There was a story circulating around Rome that there would be an earthquake on the 11th of May. So naturally, it pissed me off. Not because I was worried about the shoddy buildings all falling to ruins, and collapsing on top of me (I don't need an earthquake to make me feel that in Rome), but because I was embroiled in my own righteousness about how irresponsible it was for the media to be reporting these ideas, knowing that one can't predict a natural catastrophe.
There was a lot of media hype about the city being deserted etc etc, but I will tell you, it was pretty much business as usual...maybe an iota less of the usual traffic.
So, when May 11 passed with no earthquake in Rome, I got talking to some friends and I asked who it was that announced that there was going to be an earthquake in the first place. I wanted to vent and take my frustration out on whichever scientist or ministry office had made such a foolish statement. And then, it was revealed to me that in fact, it was a century old prediction, made by an old fogue (Raffaele Bendandi) who apparently had rightly predicted past catastrophes that eventually befell the country. So, I laughed it off, feeling like a fool, because I wasn't across all of the situation, and then I also felt quietly chuffed because I realised that not having a TV in this country is better than having one, as I wouldn't fall into the trap of believing what was said to me etc etc.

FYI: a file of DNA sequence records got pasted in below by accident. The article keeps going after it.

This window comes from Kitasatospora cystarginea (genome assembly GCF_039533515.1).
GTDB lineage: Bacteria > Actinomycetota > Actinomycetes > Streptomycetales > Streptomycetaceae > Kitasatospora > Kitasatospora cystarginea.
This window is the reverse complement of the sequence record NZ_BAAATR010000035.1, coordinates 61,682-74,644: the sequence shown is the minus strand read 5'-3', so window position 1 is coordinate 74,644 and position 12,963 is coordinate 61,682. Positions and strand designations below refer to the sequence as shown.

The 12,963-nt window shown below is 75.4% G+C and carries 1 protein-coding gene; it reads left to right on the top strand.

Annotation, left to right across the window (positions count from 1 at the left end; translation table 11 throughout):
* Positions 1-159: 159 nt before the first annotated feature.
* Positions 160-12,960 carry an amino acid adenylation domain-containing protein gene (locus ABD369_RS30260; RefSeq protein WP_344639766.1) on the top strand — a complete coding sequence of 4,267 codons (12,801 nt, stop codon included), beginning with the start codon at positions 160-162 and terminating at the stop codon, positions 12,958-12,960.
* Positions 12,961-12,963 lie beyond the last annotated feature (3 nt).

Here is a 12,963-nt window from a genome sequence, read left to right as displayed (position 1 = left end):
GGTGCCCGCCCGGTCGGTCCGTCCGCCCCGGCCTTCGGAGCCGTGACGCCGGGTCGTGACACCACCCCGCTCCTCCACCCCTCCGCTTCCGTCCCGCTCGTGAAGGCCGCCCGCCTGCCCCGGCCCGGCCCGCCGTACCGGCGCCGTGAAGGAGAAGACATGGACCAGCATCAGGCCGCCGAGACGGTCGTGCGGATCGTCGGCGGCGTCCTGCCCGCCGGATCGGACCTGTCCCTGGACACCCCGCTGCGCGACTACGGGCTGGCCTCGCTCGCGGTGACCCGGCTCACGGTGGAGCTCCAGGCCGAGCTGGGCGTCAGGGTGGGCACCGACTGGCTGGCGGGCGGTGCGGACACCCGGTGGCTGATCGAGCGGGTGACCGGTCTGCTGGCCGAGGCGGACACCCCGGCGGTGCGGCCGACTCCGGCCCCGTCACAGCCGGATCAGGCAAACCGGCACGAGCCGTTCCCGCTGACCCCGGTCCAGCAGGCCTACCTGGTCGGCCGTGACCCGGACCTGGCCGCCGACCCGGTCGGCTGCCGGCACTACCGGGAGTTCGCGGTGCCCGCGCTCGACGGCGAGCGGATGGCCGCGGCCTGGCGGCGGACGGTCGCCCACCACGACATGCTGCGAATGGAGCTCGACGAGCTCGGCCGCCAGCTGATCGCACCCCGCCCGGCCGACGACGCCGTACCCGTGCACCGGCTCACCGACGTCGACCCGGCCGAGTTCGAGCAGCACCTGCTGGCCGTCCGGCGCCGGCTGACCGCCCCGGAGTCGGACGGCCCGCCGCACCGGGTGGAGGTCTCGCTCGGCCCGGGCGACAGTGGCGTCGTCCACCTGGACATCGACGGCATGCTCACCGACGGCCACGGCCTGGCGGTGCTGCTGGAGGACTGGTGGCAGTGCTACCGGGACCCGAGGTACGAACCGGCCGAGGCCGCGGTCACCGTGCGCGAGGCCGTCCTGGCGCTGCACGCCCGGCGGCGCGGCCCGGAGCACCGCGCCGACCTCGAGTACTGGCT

The following day, the consensus was that the prediction had in fact rung true. There had been an earthquake in Spain on May 11. It seemed that some of the people who had taken the prediction into their hearts had found some consolation that the fogue's prediction had indeed come true...a couple of hundred kilometres away, and, well, not exactly in Italy at all, but whoops, there you go.